One of the few recollections Pettitt will share about Korea is how cold it was. He has told his daughter repeatedly about how his feet would freeze inside his boots. They still bother him to this day.

Four years, and eight tattoos later, Pettitt left the Army, only to find that he had been drafted. Able to prove that he had already served four years, he was not forced to serve again.

Pettitt settled in the small town of Herlong in Northern California, working in the communications department at the Sierra Army Depot Ammunition Storage Base there. He worked climbing poles to repair lines and later made a different climb, rising to the level of communications supervisor before he retired.

It was in Herlong that Pettitt met his future wife, Barbara Jean Daniels, at the roller rink.

In 1956, after a few years of dating, Barbara told Pettitt it was about time for them to get married, to which Pettitt responded "Let's go." The couple, along with Barbara's mother, jumped in the car and headed to Virginia City to find a Justice of the Peace to perform the ceremony.

When he was told that a second witness was required for the ceremony, Pettitt paid a drunk bum walking down the street $2 to fill the role.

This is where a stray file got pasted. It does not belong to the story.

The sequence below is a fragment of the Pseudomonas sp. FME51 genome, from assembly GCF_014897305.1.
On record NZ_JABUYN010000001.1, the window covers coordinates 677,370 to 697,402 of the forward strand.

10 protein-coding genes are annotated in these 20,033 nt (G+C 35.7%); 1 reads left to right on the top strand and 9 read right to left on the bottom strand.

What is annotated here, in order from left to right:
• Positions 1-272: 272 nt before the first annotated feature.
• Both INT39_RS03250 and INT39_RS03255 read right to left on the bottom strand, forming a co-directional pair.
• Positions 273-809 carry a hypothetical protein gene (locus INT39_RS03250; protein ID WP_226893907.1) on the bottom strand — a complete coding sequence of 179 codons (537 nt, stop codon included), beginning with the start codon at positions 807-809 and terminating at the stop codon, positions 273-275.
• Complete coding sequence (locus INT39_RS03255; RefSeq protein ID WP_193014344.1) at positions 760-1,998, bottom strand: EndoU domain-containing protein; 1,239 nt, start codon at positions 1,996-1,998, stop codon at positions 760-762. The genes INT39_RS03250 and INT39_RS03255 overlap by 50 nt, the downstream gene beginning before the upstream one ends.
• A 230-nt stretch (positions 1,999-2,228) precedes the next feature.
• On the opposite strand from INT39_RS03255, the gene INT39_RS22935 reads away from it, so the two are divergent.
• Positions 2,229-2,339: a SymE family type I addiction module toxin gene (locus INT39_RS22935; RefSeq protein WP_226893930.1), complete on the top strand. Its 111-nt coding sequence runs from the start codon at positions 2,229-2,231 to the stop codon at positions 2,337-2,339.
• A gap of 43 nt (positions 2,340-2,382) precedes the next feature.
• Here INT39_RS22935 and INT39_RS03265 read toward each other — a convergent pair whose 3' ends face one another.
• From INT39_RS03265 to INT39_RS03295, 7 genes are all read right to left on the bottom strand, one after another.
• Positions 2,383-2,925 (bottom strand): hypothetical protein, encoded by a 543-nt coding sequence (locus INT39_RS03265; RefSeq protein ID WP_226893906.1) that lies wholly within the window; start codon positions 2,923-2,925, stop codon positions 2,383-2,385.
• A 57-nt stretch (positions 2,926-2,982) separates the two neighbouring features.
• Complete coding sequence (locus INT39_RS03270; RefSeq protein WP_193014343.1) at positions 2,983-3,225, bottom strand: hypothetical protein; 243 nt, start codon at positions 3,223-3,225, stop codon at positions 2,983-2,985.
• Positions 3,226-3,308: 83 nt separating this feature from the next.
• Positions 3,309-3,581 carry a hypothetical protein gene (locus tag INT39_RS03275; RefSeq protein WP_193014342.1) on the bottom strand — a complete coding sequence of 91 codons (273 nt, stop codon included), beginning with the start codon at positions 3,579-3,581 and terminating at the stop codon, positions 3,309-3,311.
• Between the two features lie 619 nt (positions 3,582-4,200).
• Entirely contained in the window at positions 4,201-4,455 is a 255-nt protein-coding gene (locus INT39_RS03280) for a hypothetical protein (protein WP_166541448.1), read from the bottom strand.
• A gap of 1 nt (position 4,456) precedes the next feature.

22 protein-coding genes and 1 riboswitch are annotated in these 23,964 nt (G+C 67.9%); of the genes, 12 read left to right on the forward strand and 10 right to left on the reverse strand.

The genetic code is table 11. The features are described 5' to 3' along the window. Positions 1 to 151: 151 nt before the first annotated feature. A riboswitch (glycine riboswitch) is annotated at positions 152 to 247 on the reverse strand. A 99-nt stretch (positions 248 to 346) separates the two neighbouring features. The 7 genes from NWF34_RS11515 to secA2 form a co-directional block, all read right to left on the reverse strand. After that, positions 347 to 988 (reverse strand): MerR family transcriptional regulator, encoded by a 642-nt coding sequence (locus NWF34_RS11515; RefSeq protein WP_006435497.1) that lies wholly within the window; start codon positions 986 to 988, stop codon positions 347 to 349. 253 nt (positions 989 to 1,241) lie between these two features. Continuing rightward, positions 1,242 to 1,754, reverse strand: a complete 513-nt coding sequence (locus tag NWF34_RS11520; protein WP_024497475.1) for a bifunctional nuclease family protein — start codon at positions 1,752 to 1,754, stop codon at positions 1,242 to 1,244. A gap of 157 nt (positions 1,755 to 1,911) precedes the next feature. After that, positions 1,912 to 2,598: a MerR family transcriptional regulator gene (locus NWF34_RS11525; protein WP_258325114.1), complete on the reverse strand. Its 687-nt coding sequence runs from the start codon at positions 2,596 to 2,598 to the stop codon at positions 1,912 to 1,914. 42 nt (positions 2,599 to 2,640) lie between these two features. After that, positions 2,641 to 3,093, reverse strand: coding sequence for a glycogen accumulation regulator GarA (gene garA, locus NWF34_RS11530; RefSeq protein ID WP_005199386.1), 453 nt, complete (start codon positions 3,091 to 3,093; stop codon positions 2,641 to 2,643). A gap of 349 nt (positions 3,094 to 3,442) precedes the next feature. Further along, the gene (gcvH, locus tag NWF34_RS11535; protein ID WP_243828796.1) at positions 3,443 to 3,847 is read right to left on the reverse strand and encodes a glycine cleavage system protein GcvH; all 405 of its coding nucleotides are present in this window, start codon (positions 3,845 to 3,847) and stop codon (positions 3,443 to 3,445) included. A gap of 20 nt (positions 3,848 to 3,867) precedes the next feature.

Afterward, they made the trip back home, where Barbara made fried chicken for dinner while Pettitt worked on his racecar.

An avid racer, Pettitt loved to race his hardtop cars and gained quite a reputation as a successful racer over the years.

Not long after the marriage, Sharon was born, followed by her brother Dennis almost 11 months later.

Pettitt returned to Asia during the Vietnam War, serving as a civilian contractor improving the country's telephone system. According to Peetz, her father enjoyed sending Vietnamese money back to his children, who took the bills to school for show and tell.

After his return, Pettitt and his family continued to live in Herlong, where Pettitt later continued to enjoy the outdoors as an avid hunter and trapper along with his hobby of collecting old bottles and arrowheads.

After the death of his wife Barbara in 2014, Pettitt continued to live in Herlong. When Peetz went to see Herlong in the summer of 2019, she realized her father could no longer live alone. Living in Washington at the time, Peetz left her job and she and her husband Gary, along with her father, made the move to Kalispell.

These days, Pettitt spends his time in bed in their home south of town, surrounded by his extensive arrowhead collection as he battles Alzheimer's disease.

His memory may be fading, but all of the old fire is still there when he talks about his past, sometimes telling tales that make his daughter blush. As always, he spends each day living life to its fullest.

'He's had a long, good life. He really has," Peetz said. "He's been a tough man and he has done it all his way."

jweber@dailyinterlake.com

(c)2021 the Daily Inter Lake (Kalispell, Mont.)

Visit the Daily Inter Lake (Kalispell, Mont.) at www.dailyinterlake.com

Distributed by Tribune Content Agency, LLC.

(Timothy R. Koster/U.S. Army)